That same night I boarded the yacht Synkro moored off Abersoch as part of its crew for the weekends race to Dun Laoghaire. After a few snifters of the Jamiesons with Bob and Jack, the brain was soon out of gear and the cares and woes lost out to sleep. A phenomena less to do with the whisky than the peace I've always felt being at sea.
Next morning it was Jack, Police Inspector Graham, bachelor, in the other world, clattering pans to conjure up a fry up while gamely denying his hangover that woke me. Bob, Synkros owner and proprietor of a food processing empire, was thankfully screened by the bulkhead from sight if not sound. Between that and the smell left nothing to the imagination and survival urged me to get up and on deck. This was the Saturday of the May Day holiday. We needed some decent points from this race to get back into contention for the series and Synkro was a heavy-weather boat sitting in a oily sea, without a whisper of wind and only a wash of cloud shrouding the sky. I’d been hoping for a fast crossing. Enough time to get into Dublin find a pub and contact a bloke that was supposed to use it. So I was pissed off and asked. 'Anybody get the forecast?'
A chorus of, ‘No's,’ came back.
'All right. What's the barometer saying Jack?'
Bob shouted, 'I think it's knackered. Don't think it's moved all winter.'
I could have gone below and got the forecast off the coastguard, but I hate the smell of bacon in the morning. Don't mind eating it, but, between the competing odours and Jacks culinary chaos in the galley, it made sense to stay topsides. ' It’ll take us all weekend to ghost across, never mind getting back.'
'Got to be back midday Monday.' Bob's reply gurgled through toothpaste.'
'You finished in the heads yet?'
'Almost Brian. Finished the teeth, just summoning the final push.'
Jack added a laconic 'Dirty bastard' before asking me, ' Any sign of those two buggers. This breakfast's ready and we're getting tight for the ten o'clock start?'
Turning, I saw the tender heading towards us with Mick and Martin aboard to complete our crew. I smiled and called down to Jack, 'Serve it up, they’re coming alongside now.’
It was two a.m. on Sunday before we fumbled our way through the moorings in Dun Laoghaire. All we wanted to do was hitch-up and crash out. The day had crawled, with the fleet struggling for airs and space until four in the afternoon. By then the grumbles for heading back in were gaining momentum until the first puff of breeze cracked the sails. Within minutes we had the boat shouldering water and the race had regained priority. By eight o'clock, under a double reefed main and number four jib we were in a hauling battle with a fully-fledged gale just South West of our nose. It was a rampant sail with everything on edge and your attention chained between you and the boat.
Sunday morning and the gods were smiling on me. The wind shrieked through the rigging, rattling halyards into a frenzied percussion amplified and orchestrated on hundreds of moored yachts. It was for me an Ode of Joy though I pretended to sympathise with the others. Hanging the radio mike back up I relayed the news to them. 'Race is off. Forecasts a storm force ten, possible ninety-mile gusts. Ferry's still running, or at least the next one is. After that I doubt it. So it's decision time; grab the ferry or hope it blows over by tonight.'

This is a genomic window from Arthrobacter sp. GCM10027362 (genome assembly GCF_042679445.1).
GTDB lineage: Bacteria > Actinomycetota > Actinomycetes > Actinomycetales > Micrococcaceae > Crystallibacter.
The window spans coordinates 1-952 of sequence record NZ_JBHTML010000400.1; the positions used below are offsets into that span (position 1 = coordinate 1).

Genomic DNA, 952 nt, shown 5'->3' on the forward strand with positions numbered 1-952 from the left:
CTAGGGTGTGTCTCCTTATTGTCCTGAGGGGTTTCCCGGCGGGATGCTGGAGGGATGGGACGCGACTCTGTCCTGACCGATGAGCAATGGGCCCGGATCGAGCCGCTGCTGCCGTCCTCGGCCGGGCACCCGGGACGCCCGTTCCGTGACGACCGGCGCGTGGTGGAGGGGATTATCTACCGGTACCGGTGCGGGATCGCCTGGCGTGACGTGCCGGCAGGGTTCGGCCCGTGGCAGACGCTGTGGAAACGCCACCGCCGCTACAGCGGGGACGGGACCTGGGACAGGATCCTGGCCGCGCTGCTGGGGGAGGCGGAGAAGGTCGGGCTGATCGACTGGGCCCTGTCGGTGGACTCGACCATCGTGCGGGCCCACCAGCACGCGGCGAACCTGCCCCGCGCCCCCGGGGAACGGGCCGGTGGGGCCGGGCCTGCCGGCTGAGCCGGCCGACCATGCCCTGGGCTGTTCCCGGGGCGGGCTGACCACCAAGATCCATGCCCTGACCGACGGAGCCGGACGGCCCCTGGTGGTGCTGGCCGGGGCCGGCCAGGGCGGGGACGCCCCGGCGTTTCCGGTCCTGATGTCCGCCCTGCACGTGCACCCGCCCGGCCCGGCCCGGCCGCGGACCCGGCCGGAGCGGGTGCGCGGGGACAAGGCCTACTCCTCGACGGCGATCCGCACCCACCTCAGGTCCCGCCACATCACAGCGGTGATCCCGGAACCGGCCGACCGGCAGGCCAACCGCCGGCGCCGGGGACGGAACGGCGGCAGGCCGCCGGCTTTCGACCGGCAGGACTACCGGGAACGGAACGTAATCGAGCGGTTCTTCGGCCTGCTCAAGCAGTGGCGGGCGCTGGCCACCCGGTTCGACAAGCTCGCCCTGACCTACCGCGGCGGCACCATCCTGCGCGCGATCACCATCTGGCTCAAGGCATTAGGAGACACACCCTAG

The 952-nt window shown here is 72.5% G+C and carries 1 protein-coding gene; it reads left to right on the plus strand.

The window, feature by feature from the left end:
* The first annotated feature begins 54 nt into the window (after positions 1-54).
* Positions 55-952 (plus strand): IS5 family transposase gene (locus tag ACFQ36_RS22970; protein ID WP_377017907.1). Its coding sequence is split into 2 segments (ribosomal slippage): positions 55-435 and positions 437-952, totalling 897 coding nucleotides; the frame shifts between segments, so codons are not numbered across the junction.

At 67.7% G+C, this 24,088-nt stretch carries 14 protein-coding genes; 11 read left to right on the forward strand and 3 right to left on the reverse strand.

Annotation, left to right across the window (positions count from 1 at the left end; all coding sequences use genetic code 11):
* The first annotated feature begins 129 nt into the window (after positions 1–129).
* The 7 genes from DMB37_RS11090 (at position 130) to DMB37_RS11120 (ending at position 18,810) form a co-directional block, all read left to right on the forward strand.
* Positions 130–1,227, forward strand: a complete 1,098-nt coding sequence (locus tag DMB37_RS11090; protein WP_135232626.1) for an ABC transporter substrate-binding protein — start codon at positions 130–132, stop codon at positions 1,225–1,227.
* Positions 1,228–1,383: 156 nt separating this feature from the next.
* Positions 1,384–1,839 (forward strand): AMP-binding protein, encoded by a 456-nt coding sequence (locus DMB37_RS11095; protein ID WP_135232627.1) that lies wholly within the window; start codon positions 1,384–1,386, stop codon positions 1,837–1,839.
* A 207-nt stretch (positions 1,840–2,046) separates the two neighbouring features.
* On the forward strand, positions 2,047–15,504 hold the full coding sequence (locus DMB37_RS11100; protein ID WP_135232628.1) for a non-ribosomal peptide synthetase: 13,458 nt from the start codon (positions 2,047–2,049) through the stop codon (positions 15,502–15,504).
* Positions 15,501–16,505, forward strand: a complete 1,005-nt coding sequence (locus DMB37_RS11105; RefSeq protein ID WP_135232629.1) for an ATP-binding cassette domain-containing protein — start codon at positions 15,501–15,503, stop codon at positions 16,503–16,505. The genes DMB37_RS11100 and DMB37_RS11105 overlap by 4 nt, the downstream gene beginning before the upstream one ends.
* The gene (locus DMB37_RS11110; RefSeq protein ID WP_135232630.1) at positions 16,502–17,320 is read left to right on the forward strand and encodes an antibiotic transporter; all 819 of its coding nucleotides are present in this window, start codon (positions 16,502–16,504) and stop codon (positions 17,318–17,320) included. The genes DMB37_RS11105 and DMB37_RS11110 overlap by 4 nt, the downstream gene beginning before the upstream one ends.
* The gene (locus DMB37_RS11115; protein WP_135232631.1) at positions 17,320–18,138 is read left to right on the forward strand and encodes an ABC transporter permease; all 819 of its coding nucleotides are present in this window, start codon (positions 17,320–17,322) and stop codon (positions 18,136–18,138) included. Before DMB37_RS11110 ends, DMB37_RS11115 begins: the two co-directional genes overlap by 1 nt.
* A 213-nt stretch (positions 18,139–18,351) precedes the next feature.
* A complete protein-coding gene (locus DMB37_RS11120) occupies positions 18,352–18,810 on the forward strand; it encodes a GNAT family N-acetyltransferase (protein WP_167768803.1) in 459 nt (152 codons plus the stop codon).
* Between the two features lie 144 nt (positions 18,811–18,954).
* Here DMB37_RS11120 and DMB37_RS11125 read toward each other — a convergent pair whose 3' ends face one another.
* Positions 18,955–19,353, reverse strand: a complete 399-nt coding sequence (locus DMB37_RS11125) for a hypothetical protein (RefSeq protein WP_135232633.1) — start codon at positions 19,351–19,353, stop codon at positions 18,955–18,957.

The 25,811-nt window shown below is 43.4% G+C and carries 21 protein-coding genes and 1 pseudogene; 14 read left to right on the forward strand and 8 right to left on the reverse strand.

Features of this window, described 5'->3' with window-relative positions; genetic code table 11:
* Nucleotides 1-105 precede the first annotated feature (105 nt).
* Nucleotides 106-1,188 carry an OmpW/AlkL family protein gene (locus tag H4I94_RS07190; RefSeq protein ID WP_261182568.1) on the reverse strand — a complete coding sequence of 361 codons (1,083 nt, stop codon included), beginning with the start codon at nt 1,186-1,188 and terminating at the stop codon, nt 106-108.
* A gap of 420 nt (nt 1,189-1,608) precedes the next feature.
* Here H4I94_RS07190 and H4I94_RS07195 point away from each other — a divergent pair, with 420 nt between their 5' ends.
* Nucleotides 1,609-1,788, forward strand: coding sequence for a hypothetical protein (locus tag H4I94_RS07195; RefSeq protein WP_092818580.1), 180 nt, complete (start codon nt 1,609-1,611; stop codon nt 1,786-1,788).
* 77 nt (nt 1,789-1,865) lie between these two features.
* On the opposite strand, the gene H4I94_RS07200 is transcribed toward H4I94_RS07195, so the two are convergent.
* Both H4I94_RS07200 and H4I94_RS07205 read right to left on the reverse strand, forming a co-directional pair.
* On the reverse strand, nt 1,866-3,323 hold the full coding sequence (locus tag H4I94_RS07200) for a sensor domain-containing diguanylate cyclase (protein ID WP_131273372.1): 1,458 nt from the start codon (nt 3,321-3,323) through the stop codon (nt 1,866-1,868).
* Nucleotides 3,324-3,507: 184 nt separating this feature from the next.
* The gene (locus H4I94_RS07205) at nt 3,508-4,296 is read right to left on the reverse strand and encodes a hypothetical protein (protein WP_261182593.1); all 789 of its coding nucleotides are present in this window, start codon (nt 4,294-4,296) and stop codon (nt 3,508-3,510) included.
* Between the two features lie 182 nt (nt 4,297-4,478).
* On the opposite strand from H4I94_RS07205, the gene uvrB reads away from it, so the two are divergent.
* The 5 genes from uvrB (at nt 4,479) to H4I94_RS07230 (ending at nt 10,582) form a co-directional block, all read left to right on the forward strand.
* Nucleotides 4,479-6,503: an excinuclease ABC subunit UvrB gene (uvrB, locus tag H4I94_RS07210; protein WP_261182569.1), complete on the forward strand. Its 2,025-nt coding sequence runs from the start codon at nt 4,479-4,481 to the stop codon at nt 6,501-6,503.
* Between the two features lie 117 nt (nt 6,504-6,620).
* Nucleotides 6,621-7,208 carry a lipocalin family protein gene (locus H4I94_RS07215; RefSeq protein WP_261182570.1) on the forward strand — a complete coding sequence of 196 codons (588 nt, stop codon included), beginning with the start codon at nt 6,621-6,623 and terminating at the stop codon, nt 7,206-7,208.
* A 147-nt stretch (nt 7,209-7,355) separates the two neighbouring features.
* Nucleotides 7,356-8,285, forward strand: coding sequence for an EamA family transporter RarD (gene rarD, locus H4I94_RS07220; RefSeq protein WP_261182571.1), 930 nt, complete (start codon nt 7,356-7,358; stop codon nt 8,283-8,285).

'Sod it Brian, there's no way this'll blow over.' Jack looked at the others for support.
'All right Jack, I'm just spelling out our options.'
Martin at twenty was on his fourth training course. 'Can't stay here with five correction three quid in my pocket. So I'm with whoever pays my fare.' Smiling at Bob he got a nod in response. Mick, there was no question, he had to get back to help his mother run their clothing business. Jack was already packing for the ferry.
Bob, who'd known me before and since my bankruptcy asked. 'What about you Brian?'
'I'm easy, if it's all right with you I'll stay till the weather clears then bring her back. If I'm still here on Friday I'll give you a ring to see if you want to bring her back with me.'
Bob shook his head. 'Don't bother. Alice has some bloody horse thing on and I've to drive the horse box. She’s terrified of reversing it.'
Good on Alice, that meant I'd almost two weeks.
An hour later I'd the boat to myself. We’d run in the lee of a jetty for the rest to get ashore. I was sipping a coffee and watching the ferry begin to roll as she left the shelter of the harbour when I felt rather than heard the visitor. Like most, if not all of the racing crews we'd forgotten to hoist our Q flag, the yellow flag used to indicate entry to or from a foreign port. It had been pretty well ignored in the recent past until the drug scene had them tightening up. Hypocritical concern, as always, was trying to stop the supply instead of correcting the system that created the need.